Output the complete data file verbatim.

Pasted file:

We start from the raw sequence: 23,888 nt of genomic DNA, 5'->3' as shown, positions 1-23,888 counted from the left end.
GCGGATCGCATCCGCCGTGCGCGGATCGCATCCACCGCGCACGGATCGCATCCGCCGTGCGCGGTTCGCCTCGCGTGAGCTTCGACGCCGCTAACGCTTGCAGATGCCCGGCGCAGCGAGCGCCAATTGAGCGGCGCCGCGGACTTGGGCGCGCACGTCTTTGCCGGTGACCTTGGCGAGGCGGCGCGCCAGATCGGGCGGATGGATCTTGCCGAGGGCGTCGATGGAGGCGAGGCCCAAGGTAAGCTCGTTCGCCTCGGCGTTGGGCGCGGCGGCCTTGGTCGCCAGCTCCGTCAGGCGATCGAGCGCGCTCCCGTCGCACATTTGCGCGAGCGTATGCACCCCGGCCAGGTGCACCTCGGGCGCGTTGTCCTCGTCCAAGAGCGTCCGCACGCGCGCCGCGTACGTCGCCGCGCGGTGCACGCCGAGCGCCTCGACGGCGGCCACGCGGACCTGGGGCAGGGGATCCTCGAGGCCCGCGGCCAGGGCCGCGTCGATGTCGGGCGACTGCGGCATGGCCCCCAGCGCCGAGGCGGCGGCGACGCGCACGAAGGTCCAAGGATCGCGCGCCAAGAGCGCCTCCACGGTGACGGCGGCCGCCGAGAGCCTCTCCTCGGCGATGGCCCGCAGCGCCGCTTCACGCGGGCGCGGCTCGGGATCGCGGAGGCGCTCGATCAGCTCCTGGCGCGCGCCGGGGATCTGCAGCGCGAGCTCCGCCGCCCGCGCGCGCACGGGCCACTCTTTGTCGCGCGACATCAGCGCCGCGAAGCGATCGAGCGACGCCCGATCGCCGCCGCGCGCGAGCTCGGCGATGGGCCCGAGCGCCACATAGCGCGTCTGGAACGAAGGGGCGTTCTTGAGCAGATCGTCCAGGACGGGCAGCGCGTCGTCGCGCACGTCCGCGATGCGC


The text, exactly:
We start from the raw sequence: 23,888 nt of genomic DNA, 5'->3' as shown, positions 1-23,888 counted from the left end.
GCGGATCGCATCCGCCGTGCGCGGATCGCATCCACCGCGCACGGATCGCATCCGCCGTGCGCGGTTCGCCTCGCGTGAGCTTCGACGCCGCTAACGCTTGCAGATGCCCGGCGCAGCGAGCGCCAATTGAGCGGCGCCGCGGACTTGGGCGCGCACGTCTTTGCCGGTGACCTTGGCGAGGCGGCGCGCCAGATCGGGCGGATGGATCTTGCCGAGGGCGTCGATGGAGGCGAGGCCCAAGGTAAGCTCGTTCGCCTCGGCGTTGGGCGCGGCGGCCTTGGTCGCCAGCTCCGTCAGGCGATCGAGCGCGCTCCCGTCGCACATTTGCGCGAGCGTATGCACCCCGGCCAGGTGCACCTCGGGCGCGTTGTCCTCGTCCAAGAGCGTCCGCACGCGCGCCGCGTACGTCGCCGCGCGGTGCACGCCGAGCGCCTCGACGGCGGCCACGCGGACCTGGGGCAGGGGATCCTCGAGGCCCGCGGCCAGGGCCGCGTCGATGTCGGGCGACTGCGGCATGGCCCCCAGCGCCGAGGCGGCGGCGACGCGCACGAAGGTCCAAGGATCGCGCGCCAAGAGCGCCTCCACGGTGACGGCGGCCGCCGAGAGCCTCTCCTCGGCGATGGCCCGCAGCGCCGCTTCACGCGGGCGCGGCTCGGGATCGCGGAGGCGCTCGATCAGCTCCTGGCGCGCGCCGGGGATCTGCAGCGCGAGCTCCGCCGCCCGCGCGCGCACGGGCCACTCTTTGTCGCGCGACATCAGCGCCGCGAAGCGATCGAGCGACGCCCGATCGCCGCCGCGCGCGAGCTCGGCGATGGGCCCGAGCGCCACATAGCGCGTCTGGAACGAAGGGGCGTTCTTGAGCAGATCGTCCAGGACGGGCAGCGCGTCGTCGCGCACGTCCGCGATGCGC